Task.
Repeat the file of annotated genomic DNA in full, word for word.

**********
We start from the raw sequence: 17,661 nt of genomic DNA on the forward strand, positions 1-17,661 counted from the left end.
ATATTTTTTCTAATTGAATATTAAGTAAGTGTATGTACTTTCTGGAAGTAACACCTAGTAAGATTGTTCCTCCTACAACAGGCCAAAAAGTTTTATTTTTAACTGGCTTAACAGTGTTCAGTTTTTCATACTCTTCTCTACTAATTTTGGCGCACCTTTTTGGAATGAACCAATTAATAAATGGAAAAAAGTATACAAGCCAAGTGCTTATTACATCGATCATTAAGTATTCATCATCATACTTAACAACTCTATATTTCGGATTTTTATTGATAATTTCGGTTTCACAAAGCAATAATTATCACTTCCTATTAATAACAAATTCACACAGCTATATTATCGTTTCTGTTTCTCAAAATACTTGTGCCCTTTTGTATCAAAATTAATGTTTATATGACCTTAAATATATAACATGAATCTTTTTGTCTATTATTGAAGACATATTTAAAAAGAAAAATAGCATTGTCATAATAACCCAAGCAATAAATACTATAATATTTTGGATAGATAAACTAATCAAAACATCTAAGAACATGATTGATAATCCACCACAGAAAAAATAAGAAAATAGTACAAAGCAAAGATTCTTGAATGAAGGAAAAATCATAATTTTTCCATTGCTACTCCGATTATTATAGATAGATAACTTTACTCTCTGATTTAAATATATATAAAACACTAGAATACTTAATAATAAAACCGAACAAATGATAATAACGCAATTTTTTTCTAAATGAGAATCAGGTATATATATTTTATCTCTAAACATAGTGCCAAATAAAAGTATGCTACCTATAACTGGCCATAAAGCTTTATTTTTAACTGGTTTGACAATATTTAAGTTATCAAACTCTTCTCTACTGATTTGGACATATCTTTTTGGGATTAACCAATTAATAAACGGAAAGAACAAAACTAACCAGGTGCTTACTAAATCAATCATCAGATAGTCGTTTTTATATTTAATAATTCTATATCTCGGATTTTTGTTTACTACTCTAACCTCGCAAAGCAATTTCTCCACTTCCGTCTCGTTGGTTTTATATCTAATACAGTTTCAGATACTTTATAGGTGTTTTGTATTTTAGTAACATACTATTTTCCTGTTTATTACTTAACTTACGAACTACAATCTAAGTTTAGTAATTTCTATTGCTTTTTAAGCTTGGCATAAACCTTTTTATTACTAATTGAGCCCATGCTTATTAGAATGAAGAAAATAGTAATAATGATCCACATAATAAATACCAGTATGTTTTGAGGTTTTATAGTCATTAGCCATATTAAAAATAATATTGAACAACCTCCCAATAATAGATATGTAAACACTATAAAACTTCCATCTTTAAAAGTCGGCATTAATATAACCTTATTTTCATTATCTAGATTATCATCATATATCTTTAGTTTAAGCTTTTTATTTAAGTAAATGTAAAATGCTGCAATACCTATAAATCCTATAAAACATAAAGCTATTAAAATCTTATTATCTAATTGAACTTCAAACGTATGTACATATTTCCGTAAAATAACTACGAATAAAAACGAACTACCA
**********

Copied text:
We start from the raw sequence: 17,661 nt of genomic DNA on the forward strand, positions 1-17,661 counted from the left end.
ATATTTTTTCTAATTGAATATTAAGTAAGTGTATGTACTTTCTGGAAGTAACACCTAGTAAGATTGTTCCTCCTACAACAGGCCAAAAAGTTTTATTTTTAACTGGCTTAACAGTGTTCAGTTTTTCATACTCTTCTCTACTAATTTTGGCGCACCTTTTTGGAATGAACCAATTAATAAATGGAAAAAAGTATACAAGCCAAGTGCTTATTACATCGATCATTAAGTATTCATCATCATACTTAACAACTCTATATTTCGGATTTTTATTGATAATTTCGGTTTCACAAAGCAATAATTATCACTTCCTATTAATAACAAATTCACACAGCTATATTATCGTTTCTGTTTCTCAAAATACTTGTGCCCTTTTGTATCAAAATTAATGTTTATATGACCTTAAATATATAACATGAATCTTTTTGTCTATTATTGAAGACATATTTAAAAAGAAAAATAGCATTGTCATAATAACCCAAGCAATAAATACTATAATATTTTGGATAGATAAACTAATCAAAACATCTAAGAACATGATTGATAATCCACCACAGAAAAAATAAGAAAATAGTACAAAGCAAAGATTCTTGAATGAAGGAAAAATCATAATTTTTCCATTGCTACTCCGATTATTATAGATAGATAACTTTACTCTCTGATTTAAATATATATAAAACACTAGAATACTTAATAATAAAACCGAACAAATGATAATAACGCAATTTTTTTCTAAATGAGAATCAGGTATATATATTTTATCTCTAAACATAGTGCCAAATAAAAGTATGCTACCTATAACTGGCCATAAAGCTTTATTTTTAACTGGTTTGACAATATTTAAGTTATCAAACTCTTCTCTACTGATTTGGACATATCTTTTTGGGATTAACCAATTAATAAACGGAAAGAACAAAACTAACCAGGTGCTTACTAAATCAATCATCAGATAGTCGTTTTTATATTTAATAATTCTATATCTCGGATTTTTGTTTACTACTCTAACCTCGCAAAGCAATTTCTCCACTTCCGTCTCGTTGGTTTTATATCTAATACAGTTTCAGATACTTTATAGGTGTTTTGTATTTTAGTAACATACTATTTTCCTGTTTATTACTTAACTTACGAACTACAATCTAAGTTTAGTAATTTCTATTGCTTTTTAAGCTTGGCATAAACCTTTTTATTACTAATTGAGCCCATGCTTATTAGAATGAAGAAAATAGTAATAATGATCCACATAATAAATACCAGTATGTTTTGAGGTTTTATAGTCATTAGCCATATTAAAAATAATATTGAACAACCTCCCAATAATAGATATGTAAACACTATAAAACTTCCATCTTTAAAAGTCGGCATTAATATAACCTTATTTTCATTATCTAGATTATCATCATATATCTTTAGTTTAAGCTTTTTATTTAAGTAAATGTAAAATGCTGCAATACCTATAAATCCTATAAAACATAAAGCTATTAAAATCTTATTATCTAATTGAACTTCAAACGTATGTACATATTTCCGTAAAATAACTACGAATAAAAACGAACTACCA